Danger, dandruff ahead!

posted on February 02, 2017 by Dr. Jamie Hartman

Does your pet’s skin mimic the weather outside this time of year with white flakes?  Winter causes many issues for pets and people alike.  One of the more common issues we see in pets during this time of year is dandruff, or dry, flaky, and sometimes itchy skin.

The dry air outside combined with the dry air of heat systems in most houses leads to dandruff, cracking, chapped, and flaking skin.  Harsh chemical ice melt and salt along with extreme temperatures can cause paw pads to develop sores and crack as well.  There are things we can do to help however.

First of all, it should be noted that not all dry, flaky skin issues are caused by “dry skin”.  Ringworm, mites, fleas, allergies, and other skin infections can all cause similar symptoms.  Low thyroid levels, Cushing’s disease, and other autoimmune diseases can also cause changes in haircoat and skin.  A visit to the veterinarian to rule out these things should be considered before implementing any of the below suggestions.  Please call us if you have concerns with your pet’s skin.

One of the first things that can help with dry skin is an omega fatty acid or fish oil supplement.  Omega fatty acids help decrease inflammation in the body, and can decrease the itch from allergies.  They also decrease dryness of skin and dander.  Lastly, they help boost immune function, including that of the skin.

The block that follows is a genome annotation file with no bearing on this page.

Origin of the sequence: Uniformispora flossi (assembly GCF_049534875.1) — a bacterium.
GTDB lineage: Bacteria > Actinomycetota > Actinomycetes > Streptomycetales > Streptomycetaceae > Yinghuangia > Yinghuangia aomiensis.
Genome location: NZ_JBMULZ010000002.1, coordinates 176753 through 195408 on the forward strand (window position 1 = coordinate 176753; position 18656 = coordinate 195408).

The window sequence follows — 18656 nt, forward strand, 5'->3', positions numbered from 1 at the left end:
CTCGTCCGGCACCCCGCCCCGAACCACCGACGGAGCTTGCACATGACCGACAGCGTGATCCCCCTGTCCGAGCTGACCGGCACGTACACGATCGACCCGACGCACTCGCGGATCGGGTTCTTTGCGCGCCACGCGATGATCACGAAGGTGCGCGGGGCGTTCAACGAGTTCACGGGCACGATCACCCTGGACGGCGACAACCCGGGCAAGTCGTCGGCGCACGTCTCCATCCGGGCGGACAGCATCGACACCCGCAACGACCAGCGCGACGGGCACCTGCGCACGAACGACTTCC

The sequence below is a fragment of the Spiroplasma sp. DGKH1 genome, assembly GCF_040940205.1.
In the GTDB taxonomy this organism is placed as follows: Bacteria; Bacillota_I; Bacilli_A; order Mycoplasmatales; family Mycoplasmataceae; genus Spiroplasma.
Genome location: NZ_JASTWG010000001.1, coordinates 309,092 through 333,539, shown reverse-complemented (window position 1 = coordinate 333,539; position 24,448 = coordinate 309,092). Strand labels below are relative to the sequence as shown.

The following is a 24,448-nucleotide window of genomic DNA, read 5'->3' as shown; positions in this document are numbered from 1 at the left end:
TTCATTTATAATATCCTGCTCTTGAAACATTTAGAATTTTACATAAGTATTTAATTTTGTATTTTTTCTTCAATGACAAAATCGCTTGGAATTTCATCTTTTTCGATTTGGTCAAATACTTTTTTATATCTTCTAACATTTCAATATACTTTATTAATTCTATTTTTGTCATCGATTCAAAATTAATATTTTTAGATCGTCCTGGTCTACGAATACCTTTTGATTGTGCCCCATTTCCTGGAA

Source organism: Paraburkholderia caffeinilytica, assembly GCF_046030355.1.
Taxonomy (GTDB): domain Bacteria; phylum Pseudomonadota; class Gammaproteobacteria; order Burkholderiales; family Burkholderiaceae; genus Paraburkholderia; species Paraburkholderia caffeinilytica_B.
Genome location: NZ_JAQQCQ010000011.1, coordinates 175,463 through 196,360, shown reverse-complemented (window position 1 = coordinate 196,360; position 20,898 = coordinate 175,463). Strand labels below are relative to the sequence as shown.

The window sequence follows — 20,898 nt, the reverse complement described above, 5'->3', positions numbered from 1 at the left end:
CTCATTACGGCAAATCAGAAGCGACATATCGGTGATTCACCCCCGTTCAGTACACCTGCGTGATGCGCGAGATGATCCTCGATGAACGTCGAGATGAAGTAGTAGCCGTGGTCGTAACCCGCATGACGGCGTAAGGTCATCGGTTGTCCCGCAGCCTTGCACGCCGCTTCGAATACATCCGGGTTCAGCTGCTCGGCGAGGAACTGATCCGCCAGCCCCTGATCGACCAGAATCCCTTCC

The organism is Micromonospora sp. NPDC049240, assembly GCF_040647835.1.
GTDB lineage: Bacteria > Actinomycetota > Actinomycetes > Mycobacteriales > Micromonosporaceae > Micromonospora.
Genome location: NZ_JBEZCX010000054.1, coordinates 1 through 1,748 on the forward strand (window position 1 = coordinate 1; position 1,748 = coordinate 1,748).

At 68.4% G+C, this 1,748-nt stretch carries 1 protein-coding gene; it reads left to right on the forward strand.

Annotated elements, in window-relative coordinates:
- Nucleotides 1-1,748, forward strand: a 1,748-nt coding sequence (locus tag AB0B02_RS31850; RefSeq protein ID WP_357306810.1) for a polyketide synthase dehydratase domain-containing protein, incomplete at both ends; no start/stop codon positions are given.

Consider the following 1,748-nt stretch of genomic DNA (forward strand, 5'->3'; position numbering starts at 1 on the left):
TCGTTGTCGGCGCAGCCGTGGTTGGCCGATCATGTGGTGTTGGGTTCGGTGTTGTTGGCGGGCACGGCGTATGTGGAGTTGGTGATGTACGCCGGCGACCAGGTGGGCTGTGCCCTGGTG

There are some foods that have an increased amount of fatty acids, and they are usually fish based, or have claims of skin and hair benefits on the label.  These foods may also have increased amounts of vitamins A and E, and/or zinc, which are all important antioxidants and skin and immune system factors.

Having a humidifier in the house can sometimes benefit you and your pet as well, but be careful if the humidity is too high as this can cause other health issues.

Bathing may seem like a good thing, but bathing too frequently can actually worsen the issues.  Using an oatmeal shampoo and/or a leave in conditioner can help keep skin moisturized.  Avoid using human shampoos however as the pH is not appropriate for pet’s skin.  If a medicated shampoo has be dispensed for another issue, please discuss with your vet how frequently that should be done and if you can use an oatmeal shampoo or conditioner in conjunction with or instead of the prescribed shampoo.

Wipe feet after walks outside to help remove the salt and other debris.  Booties or a paw protectant cream such as udder balm/bag balm or musher’s secret can be used if cracks develop.

Hopefully together we can keep your pet’s skin healthy this winter season!

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